As for what I love about this story (I'm not sure I can get through this without sounding like the gushing fangirl I am):
Amazing story, very well executed (and edited!!!!!!!). I'm not a fan of epic fantasy and usually don't like a lot of world-building/backstory. This novel struck the perfect chord for me. I loved seeing the different alien races and getting interesting tid-bits without getting bogged down in too much detail.
I loved Star's ultimately positive voice. I never felt that her emotional scenes lasted too long or were out-of-character for her age. I identified with her quite a bit as a wallflower--thankfully I never went through the meanness that she experienced.
The premise of the child sentinels was fascinating and I loved watching it all play out around Star. Most favorite scene would have to be the game in the gym--just phenomenal.
I don't think I got enough of CK's eyes. Would love to see that in person. Also loved the touches of humor: the way they sent leftovers to their home (and the all-too-common problem of forgetting about them), Star's sarcastic mouth, the suit showing up in the locker due to newbie dimension confusion...
I really wish this story hadn't had to end. It's one of the few stories I will reread. Thank goodness I only have to wait another month or two for the sequel.
I know this is a YA novel, but I've been reading a ton if ya books, and this 1 truly struck me as YA. As in the 10-12 year old range, or at least NOT for a woman who has kids. Chloe (aka Star) was drowning in self-pity and whined too much for my taste, as did another female character she's best friends with. Having a daughter on the brink of hormonal tantrums, it hit too close to home.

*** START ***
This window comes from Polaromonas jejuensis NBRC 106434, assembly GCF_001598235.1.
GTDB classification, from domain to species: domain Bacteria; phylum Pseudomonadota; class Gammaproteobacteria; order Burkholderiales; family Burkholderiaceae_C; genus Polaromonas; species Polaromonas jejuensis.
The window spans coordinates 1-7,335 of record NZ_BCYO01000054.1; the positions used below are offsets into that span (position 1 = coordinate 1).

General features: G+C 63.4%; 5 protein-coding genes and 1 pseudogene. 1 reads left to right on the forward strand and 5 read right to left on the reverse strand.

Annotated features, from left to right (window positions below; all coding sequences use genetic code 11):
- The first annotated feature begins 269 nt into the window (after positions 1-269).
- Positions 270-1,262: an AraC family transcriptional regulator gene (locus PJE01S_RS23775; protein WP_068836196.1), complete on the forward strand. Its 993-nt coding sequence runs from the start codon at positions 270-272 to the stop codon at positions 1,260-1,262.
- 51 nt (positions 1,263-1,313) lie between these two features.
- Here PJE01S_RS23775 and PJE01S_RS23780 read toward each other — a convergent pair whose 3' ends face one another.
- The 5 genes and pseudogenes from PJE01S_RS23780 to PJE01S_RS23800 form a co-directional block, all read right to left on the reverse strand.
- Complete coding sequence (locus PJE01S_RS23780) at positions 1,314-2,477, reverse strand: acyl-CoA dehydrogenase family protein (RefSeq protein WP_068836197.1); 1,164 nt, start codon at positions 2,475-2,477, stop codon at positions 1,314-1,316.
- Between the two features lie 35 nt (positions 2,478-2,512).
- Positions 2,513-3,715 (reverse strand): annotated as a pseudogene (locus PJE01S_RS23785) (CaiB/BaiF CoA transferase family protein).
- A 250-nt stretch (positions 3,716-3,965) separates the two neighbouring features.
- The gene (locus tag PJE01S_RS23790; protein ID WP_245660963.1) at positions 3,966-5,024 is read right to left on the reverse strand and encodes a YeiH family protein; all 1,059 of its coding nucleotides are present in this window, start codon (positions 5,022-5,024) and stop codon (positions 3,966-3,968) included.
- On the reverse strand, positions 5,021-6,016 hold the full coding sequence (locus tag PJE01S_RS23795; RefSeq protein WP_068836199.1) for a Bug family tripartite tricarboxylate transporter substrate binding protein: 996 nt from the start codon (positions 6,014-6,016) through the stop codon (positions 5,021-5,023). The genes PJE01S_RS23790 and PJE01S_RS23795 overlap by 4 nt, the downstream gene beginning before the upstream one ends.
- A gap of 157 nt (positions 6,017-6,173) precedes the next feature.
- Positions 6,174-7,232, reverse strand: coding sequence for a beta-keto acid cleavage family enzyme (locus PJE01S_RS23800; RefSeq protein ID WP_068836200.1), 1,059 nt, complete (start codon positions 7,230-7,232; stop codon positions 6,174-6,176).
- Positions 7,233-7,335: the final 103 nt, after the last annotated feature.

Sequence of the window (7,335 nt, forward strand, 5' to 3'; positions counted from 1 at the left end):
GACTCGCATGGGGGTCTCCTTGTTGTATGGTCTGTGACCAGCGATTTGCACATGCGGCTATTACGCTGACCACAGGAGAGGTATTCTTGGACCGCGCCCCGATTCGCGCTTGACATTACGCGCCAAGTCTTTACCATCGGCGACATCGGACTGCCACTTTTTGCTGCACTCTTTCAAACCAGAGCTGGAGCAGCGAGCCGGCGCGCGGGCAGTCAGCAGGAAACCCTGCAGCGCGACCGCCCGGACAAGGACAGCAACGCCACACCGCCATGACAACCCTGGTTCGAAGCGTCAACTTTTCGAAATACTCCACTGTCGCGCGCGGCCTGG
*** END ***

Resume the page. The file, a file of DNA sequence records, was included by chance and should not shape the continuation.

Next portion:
The plot of the book? I loved hearing about the other worlds and the characters that went with the worlds. This is the ONLY reason the book received 2 stars from me. I thought they were interesting. I kept expecting some profound reason why the "ethi" was not acting like it should, kept expecting this Koter character to play a bigger role than just a memory. Sadly, there was no real suspense, no real DEPTH to the story. I was *really really* disappointed with this lack of a profound underlying plot. The prologue was very misleading, as well. You think Niik is going to play a big role, but he's got NOTHING to do with this book except.....nothing!! Why?
I can't believe I'm considering reading book 2, but I'm curious if the plot.....becomes a plot.
That being said, I loved this book. It was very thought-provoking. I loved the characters and the world and I'm glad Risktaker is now out! I just bought it and can't wait to read it as well. It *is* a young adult book, but is very well-written and excellently edited. It's hard to find that combination in self-pubbed books, especially in the YA genre. This doesn't really read like a typical YA novel, so don't let that scare you off if you love the sci-fi / fantasy genres.